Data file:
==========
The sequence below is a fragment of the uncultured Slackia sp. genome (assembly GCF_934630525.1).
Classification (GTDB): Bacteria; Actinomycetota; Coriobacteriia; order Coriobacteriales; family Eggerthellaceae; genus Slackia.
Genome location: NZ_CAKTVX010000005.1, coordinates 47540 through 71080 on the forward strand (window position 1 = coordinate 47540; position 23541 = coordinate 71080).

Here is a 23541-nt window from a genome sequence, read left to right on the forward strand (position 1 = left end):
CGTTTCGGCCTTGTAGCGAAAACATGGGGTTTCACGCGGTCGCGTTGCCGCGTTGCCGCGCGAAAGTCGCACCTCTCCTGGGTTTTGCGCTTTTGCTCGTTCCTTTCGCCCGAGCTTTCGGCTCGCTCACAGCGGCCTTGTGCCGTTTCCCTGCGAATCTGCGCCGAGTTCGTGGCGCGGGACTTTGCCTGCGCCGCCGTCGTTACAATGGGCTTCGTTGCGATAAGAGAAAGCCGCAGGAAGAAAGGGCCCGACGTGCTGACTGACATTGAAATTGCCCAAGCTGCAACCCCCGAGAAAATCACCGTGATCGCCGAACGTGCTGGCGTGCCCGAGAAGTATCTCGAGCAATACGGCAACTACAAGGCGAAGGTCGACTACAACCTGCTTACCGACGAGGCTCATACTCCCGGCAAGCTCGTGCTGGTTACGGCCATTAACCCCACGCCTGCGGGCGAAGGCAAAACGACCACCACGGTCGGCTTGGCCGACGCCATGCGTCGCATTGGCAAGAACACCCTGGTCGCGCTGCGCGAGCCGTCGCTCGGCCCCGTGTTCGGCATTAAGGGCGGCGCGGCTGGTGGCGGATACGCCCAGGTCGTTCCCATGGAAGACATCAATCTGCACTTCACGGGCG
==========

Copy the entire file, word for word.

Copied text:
The sequence below is a fragment of the uncultured Slackia sp. genome (assembly GCF_934630525.1).
Classification (GTDB): Bacteria; Actinomycetota; Coriobacteriia; order Coriobacteriales; family Eggerthellaceae; genus Slackia.
Genome location: NZ_CAKTVX010000005.1, coordinates 47540 through 71080 on the forward strand (window position 1 = coordinate 47540; position 23541 = coordinate 71080).

Here is a 23541-nt window from a genome sequence, read left to right on the forward strand (position 1 = left end):
CGTTTCGGCCTTGTAGCGAAAACATGGGGTTTCACGCGGTCGCGTTGCCGCGTTGCCGCGCGAAAGTCGCACCTCTCCTGGGTTTTGCGCTTTTGCTCGTTCCTTTCGCCCGAGCTTTCGGCTCGCTCACAGCGGCCTTGTGCCGTTTCCCTGCGAATCTGCGCCGAGTTCGTGGCGCGGGACTTTGCCTGCGCCGCCGTCGTTACAATGGGCTTCGTTGCGATAAGAGAAAGCCGCAGGAAGAAAGGGCCCGACGTGCTGACTGACATTGAAATTGCCCAAGCTGCAACCCCCGAGAAAATCACCGTGATCGCCGAACGTGCTGGCGTGCCCGAGAAGTATCTCGAGCAATACGGCAACTACAAGGCGAAGGTCGACTACAACCTGCTTACCGACGAGGCTCATACTCCCGGCAAGCTCGTGCTGGTTACGGCCATTAACCCCACGCCTGCGGGCGAAGGCAAAACGACCACCACGGTCGGCTTGGCCGACGCCATGCGTCGCATTGGCAAGAACACCCTGGTCGCGCTGCGCGAGCCGTCGCTCGGCCCCGTGTTCGGCATTAAGGGCGGCGCGGCTGGTGGCGGATACGCCCAGGTCGTTCCCATGGAAGACATCAATCTGCACTTCACGGGCG